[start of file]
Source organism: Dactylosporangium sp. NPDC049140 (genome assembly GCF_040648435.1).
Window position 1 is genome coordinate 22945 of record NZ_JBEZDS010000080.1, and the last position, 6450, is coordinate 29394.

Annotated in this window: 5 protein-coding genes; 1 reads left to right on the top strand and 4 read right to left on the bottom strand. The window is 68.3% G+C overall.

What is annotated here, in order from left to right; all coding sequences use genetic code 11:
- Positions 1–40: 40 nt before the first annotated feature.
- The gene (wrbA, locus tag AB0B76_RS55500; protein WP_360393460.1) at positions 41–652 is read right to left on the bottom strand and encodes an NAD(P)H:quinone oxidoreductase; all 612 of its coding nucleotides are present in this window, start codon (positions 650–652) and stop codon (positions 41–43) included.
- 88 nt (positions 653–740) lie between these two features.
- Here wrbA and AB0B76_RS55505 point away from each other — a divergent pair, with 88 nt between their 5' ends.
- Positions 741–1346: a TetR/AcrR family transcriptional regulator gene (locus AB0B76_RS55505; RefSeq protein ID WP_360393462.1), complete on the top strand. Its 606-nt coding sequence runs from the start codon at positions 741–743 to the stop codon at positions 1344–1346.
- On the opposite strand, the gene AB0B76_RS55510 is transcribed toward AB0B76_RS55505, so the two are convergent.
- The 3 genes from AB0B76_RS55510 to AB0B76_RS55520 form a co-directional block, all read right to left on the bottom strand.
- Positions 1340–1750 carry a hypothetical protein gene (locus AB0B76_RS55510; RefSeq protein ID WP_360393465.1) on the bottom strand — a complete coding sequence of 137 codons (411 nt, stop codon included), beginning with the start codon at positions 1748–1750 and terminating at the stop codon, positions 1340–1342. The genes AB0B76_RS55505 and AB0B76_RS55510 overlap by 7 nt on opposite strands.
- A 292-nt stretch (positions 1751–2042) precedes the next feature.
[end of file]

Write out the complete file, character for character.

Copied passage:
Source organism: Dactylosporangium sp. NPDC049140 (genome assembly GCF_040648435.1).
Window position 1 is genome coordinate 22945 of record NZ_JBEZDS010000080.1, and the last position, 6450, is coordinate 29394.

Annotated in this window: 5 protein-coding genes; 1 reads left to right on the top strand and 4 read right to left on the bottom strand. The window is 68.3% G+C overall.

What is annotated here, in order from left to right; all coding sequences use genetic code 11:
- Positions 1–40: 40 nt before the first annotated feature.
- The gene (wrbA, locus tag AB0B76_RS55500; protein WP_360393460.1) at positions 41–652 is read right to left on the bottom strand and encodes an NAD(P)H:quinone oxidoreductase; all 612 of its coding nucleotides are present in this window, start codon (positions 650–652) and stop codon (positions 41–43) included.
- 88 nt (positions 653–740) lie between these two features.
- Here wrbA and AB0B76_RS55505 point away from each other — a divergent pair, with 88 nt between their 5' ends.
- Positions 741–1346: a TetR/AcrR family transcriptional regulator gene (locus AB0B76_RS55505; RefSeq protein ID WP_360393462.1), complete on the top strand. Its 606-nt coding sequence runs from the start codon at positions 741–743 to the stop codon at positions 1344–1346.
- On the opposite strand, the gene AB0B76_RS55510 is transcribed toward AB0B76_RS55505, so the two are convergent.
- The 3 genes from AB0B76_RS55510 to AB0B76_RS55520 form a co-directional block, all read right to left on the bottom strand.
- Positions 1340–1750 carry a hypothetical protein gene (locus AB0B76_RS55510; RefSeq protein ID WP_360393465.1) on the bottom strand — a complete coding sequence of 137 codons (411 nt, stop codon included), beginning with the start codon at positions 1748–1750 and terminating at the stop codon, positions 1340–1342. The genes AB0B76_RS55505 and AB0B76_RS55510 overlap by 7 nt on opposite strands.
- A 292-nt stretch (positions 1751–2042) precedes the next feature.